By Dana Gornall

It’s no secret. Anyone who knows me knows I am a bit of a Wonder Woman fan.

As a kid growing up in the late 70s and early 80s, I would sit on my family’s brown, cracked vinyl couch in my nightgown, donning the blue plastic Wonder Woman bracelets with a red star sticker on each—the corner of one peeling back a little—and watch mesmerized as Lynda Carter flashed her smile, leapt to the top of buildings and every single time saved the day. Glancing down at my frail 7 year old body with freckles spotting my arms, I hoped one day I would be just like her, in some sort of way, somehow.

I think this Wonder Woman complex has stuck with me deep in my consciousness because I still want to save the day, or the world or something like that. This mindset has breached far and wide into everything I do, but mostly I see it in my parenting style.

It’s easy to save the day when they are little. Fall down? A hug, a kiss on the boo-boo or top of the head, a joke to make them smile again and a short rocking back and forth in the rocking chair with their tear streaked face nestled in my neck quickly erases all of the pain. Even in elementary school it wasn’t that difficult to be Wonder Mom. Forget your lunch? I can run it over. Struggling with that book report? Let’s look at it together and we can walk through all of the important parts.

The teenage years… Now these are the years that challenge all of my superhero capabilities and make me realize I am not so super after all. The teenage years are my kryptonite.

Suddenly my sweet children have been replaced by mood swinging, roller coaster riding, risky behavior attempting alien-like people who would much rather spend their time alone in their rooms than to have much to do with me. I get it—I was a teenager myself at one time so I know this is normal. Yet, what I wasn’t prepared for was the complete helplessness I would be left feeling when I could no longer just swoop in and fix the next problem that popped up.

The teenage years are a bridge from childhood to adulthood; them testing out their wings in order to fly. I can use every metaphor in the book and more, but it still doesn’t take away from the fact that the consequences of their wings not working correctly or choosing the wrong places to test said wings are much larger and more dangerous than a trip on the pavement.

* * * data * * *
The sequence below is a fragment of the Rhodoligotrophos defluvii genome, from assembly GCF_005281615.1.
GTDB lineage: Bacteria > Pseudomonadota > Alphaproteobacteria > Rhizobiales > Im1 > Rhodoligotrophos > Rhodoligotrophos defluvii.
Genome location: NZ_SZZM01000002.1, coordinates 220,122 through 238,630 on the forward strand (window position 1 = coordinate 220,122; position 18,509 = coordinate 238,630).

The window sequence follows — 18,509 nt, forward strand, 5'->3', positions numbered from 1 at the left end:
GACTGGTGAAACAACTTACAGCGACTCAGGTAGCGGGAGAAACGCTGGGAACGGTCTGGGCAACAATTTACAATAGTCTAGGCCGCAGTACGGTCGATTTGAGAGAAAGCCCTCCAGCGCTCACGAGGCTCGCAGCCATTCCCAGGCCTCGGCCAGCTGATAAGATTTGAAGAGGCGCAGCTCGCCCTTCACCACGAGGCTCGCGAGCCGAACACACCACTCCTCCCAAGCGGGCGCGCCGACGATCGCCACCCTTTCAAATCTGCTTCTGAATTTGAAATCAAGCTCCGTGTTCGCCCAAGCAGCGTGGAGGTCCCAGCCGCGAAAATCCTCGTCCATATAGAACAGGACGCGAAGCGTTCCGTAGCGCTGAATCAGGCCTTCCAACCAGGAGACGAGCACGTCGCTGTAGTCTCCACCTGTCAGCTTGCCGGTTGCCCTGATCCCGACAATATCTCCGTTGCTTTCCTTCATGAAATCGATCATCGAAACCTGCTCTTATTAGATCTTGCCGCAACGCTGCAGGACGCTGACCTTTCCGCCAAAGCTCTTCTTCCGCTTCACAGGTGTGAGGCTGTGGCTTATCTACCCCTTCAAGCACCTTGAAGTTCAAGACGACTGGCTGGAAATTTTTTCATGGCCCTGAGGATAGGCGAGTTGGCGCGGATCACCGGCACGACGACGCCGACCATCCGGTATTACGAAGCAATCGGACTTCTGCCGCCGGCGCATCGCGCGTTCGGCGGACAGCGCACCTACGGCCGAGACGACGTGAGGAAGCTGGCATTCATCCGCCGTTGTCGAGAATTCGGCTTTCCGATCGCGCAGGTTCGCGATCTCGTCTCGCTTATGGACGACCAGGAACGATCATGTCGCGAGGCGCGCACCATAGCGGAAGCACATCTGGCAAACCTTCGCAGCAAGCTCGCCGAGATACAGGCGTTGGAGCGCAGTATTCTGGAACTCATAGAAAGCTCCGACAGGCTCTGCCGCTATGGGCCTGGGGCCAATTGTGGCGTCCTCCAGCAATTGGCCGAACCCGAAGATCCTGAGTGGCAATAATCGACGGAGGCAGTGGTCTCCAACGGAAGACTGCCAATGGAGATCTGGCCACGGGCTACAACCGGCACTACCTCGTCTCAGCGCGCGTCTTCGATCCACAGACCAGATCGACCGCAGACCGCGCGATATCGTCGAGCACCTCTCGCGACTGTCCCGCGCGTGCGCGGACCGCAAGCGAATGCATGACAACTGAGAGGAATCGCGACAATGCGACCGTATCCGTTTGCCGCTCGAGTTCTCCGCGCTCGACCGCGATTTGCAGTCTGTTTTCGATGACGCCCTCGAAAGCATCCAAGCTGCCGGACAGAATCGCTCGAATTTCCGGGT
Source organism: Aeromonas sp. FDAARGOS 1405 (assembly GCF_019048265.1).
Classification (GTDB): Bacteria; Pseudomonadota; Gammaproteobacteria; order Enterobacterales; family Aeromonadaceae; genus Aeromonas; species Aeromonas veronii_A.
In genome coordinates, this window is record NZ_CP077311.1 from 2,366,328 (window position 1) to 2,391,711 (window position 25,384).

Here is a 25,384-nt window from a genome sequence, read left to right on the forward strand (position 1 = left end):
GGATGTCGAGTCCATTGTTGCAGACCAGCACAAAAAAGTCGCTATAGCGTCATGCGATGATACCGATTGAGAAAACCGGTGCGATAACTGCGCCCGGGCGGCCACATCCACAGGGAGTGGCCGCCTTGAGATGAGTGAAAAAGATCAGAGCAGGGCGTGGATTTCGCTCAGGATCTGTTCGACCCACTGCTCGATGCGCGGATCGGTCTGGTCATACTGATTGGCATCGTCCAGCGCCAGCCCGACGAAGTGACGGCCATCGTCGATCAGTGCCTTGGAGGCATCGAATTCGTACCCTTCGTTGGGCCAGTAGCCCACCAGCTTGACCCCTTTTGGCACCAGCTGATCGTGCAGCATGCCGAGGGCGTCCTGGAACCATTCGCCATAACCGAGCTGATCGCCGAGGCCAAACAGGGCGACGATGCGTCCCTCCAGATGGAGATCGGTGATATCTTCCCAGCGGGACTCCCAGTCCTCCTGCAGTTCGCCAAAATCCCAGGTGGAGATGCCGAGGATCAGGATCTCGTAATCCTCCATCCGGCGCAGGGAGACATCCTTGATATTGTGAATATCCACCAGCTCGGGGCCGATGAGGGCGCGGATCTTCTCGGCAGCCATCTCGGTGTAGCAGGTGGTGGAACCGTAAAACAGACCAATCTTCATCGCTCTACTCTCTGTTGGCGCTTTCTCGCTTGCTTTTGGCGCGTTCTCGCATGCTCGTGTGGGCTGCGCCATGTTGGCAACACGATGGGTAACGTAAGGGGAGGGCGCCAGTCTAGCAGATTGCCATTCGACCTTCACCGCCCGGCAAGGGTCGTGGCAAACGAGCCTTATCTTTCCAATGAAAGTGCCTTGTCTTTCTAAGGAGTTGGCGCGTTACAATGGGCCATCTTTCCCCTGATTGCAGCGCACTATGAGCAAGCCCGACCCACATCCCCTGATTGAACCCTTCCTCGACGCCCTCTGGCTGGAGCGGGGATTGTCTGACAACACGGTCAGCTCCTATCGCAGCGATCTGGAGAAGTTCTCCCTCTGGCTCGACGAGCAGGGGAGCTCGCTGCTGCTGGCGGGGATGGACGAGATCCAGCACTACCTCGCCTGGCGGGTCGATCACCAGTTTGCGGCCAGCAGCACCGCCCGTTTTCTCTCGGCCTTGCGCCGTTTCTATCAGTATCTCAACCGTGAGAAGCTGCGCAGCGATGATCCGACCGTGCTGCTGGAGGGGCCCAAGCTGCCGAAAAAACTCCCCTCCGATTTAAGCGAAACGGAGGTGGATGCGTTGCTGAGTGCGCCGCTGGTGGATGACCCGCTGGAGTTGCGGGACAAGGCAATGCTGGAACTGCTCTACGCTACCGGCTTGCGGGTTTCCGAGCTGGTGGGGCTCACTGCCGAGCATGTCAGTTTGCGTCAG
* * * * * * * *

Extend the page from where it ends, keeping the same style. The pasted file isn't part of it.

I can no longer kiss their boo boos and rock the tears away. So, what now?

Those of you who have gone through this phase of parenting and survived are all probably nodding your heads and smiling a little. You have been through it, and probably have the battle scars to prove it. We all know those parents who have much larger battle scars—those with eyes that have darker circles and stories to match, those who have been through the fire a little longer and walked away a bit more burned than others.

What is a mama with a Wonder Woman complex supposed to do?

Sitting down the other night feeling frustrated and as though a piece of me had been scooped out and dropped along side my feet, I picked up a book written by Mark Epsetin. He has helped me see things differently in the past and I was searching for something—anything—that would shed even a drop of light on my current situation. In it he re-told a story, which he had read in Jack Kornfield’s book, After the Ecstasy, the Laundry. It’s a story of a Muslim man who was imprisoned for a crime he didn’t commit.

A friend came to visit and smuggled him a present, a prayer rug. The jailed man was disappointed, he did not want a prayer rug, he wanted a hacksaw or knife or something. But after some time he decided to make use of the rug, studying the beautiful and intricate patterns as he did his daily prayers. One day he started to see an interesting pattern in the rug, a diagram of the internal mechanism of the lock to his cell. He picked the lock and was free. Like the man in jail, everything we need is right in front of us. We just need to learn to see. 

~ Going on Being: Buddhism and the Way of Change by Mark Epstein, MD.

Thinking on that story for awhile, I could see I needed to look at things a little differently. The issue was, I just wasn’t sure how quite yet. Like those paintings and prints that were popular some many years ago that looked like blurry messes of colors where people would stand back and stare at for awhile until the picture came into focus, I figured I would need to step back and try to do the same. Truthfully, I have never been very good at those pictures; always impatient, wanting the image to become clear, I would eventually walk away frustrated.

But that was a long time ago.

Now, as I march forward into newer terrain, unsure and awkward, I wonder if the path outward is somewhere inscribed in places I just haven’t looked. Working toward new approaches, learning when to push forward and when to step back, guessing and sometimes getting it right, and other times getting it wrong.

Only time will tell, I suppose. I stand by, fists resting on my hips, no blue plastic bracelets with peeling stars. I wait and hope as my children spread those wings, they don’t fall. But if they do, I will be there.

There are times when faith is all we have to rely upon.” — Wonder Woman

Photo: (source)

Editor: Alicia Wozniak



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